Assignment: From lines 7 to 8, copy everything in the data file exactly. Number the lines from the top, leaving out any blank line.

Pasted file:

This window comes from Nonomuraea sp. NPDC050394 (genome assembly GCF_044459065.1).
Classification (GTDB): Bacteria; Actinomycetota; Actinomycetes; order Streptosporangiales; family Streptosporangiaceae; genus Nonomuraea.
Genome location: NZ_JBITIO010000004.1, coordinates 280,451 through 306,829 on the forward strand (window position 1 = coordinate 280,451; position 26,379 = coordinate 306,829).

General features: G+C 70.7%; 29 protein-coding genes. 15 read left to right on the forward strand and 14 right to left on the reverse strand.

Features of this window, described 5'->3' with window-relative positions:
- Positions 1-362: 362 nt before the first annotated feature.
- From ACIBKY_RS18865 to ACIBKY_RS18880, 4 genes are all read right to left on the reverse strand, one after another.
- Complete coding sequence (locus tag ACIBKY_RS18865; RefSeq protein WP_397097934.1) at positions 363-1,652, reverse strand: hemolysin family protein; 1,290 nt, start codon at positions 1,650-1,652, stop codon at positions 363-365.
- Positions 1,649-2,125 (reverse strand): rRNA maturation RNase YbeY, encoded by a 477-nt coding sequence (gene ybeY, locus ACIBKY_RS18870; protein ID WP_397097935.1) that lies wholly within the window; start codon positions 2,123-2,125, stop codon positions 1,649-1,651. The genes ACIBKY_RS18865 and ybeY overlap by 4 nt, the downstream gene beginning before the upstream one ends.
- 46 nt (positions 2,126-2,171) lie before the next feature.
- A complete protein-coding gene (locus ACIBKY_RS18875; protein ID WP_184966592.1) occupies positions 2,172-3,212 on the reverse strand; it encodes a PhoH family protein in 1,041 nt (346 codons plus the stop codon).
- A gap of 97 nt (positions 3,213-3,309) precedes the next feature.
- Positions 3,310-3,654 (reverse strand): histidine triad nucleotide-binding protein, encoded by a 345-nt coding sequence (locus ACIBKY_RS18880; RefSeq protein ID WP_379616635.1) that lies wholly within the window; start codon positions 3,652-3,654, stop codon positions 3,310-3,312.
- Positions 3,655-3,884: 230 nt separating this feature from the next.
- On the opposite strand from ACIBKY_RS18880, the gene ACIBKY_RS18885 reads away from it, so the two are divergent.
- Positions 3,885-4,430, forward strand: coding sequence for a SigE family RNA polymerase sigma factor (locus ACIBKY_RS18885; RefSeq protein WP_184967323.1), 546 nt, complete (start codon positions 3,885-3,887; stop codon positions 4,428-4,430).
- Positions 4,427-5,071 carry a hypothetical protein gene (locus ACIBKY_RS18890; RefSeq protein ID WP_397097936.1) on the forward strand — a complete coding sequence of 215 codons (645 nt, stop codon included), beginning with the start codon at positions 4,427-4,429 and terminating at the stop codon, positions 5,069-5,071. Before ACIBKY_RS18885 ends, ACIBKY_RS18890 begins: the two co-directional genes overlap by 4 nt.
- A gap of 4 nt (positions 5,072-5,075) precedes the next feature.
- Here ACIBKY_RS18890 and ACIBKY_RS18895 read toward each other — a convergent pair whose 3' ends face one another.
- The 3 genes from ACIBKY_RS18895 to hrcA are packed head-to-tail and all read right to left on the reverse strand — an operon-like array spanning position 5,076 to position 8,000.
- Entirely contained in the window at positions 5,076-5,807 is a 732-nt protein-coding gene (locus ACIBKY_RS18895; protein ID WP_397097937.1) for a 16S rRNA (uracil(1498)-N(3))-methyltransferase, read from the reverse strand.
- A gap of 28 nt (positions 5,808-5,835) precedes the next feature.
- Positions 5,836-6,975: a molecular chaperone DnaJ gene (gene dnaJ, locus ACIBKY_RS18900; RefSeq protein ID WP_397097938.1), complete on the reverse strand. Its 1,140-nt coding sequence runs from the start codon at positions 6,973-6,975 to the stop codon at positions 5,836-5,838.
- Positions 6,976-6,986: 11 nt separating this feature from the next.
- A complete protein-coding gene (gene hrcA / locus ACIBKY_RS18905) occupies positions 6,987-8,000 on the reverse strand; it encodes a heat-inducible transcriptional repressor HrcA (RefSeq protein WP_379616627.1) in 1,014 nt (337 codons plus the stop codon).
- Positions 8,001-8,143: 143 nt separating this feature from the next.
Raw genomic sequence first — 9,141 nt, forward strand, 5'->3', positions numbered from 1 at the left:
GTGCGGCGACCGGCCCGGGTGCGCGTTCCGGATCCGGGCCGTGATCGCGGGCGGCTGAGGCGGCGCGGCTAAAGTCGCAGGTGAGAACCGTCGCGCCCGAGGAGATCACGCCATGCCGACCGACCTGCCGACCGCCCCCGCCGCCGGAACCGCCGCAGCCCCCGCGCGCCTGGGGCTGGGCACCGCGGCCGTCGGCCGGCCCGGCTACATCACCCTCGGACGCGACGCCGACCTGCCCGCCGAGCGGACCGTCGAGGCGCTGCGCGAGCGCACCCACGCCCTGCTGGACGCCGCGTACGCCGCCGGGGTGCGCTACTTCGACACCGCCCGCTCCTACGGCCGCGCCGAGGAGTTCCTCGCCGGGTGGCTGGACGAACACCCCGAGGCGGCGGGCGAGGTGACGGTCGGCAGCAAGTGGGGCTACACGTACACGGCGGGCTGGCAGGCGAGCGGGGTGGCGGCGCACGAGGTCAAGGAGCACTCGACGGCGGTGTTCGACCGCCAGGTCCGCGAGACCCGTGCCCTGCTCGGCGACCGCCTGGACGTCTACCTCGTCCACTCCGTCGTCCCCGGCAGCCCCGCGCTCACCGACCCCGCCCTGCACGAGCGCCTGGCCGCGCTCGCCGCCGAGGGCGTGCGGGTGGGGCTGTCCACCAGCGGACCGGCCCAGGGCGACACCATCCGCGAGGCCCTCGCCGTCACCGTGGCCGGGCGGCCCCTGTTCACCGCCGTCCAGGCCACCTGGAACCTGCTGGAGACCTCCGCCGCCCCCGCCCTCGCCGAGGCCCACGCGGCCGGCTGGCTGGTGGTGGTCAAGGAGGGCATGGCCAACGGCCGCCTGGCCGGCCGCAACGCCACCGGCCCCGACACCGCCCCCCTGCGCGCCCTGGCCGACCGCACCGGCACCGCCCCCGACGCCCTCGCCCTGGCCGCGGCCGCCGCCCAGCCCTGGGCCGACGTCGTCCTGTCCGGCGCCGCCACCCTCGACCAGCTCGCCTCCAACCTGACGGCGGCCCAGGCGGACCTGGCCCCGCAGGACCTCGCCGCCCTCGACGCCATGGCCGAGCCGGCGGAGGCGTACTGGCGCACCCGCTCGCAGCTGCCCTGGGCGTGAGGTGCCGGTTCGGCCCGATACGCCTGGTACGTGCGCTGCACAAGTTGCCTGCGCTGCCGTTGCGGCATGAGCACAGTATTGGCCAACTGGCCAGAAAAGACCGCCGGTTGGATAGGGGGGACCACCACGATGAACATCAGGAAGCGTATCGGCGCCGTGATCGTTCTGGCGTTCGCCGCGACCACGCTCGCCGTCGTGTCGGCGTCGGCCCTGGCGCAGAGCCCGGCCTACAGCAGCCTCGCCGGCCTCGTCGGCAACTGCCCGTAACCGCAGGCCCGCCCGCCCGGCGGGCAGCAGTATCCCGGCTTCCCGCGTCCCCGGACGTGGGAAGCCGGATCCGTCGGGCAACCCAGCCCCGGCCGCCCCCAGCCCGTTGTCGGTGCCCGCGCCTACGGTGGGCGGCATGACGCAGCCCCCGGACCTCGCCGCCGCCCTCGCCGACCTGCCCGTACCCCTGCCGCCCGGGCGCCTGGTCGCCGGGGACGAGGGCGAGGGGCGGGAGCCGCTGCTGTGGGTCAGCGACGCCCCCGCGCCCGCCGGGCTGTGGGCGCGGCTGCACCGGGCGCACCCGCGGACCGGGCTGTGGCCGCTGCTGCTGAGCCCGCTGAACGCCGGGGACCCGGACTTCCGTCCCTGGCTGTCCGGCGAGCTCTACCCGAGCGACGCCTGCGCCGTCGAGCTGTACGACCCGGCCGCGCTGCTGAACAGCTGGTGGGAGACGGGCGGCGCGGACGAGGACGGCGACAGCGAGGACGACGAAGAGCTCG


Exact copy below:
- From ACIBKY_RS18865 to ACIBKY_RS18880, 4 genes are all read right to left on the reverse strand, one after another.
- Complete coding sequence (locus tag ACIBKY_RS18865; RefSeq protein WP_397097934.1) at positions 363-1,652, reverse strand: hemolysin family protein; 1,290 nt, start codon at positions 1,650-1,652, stop codon at positions 363-365.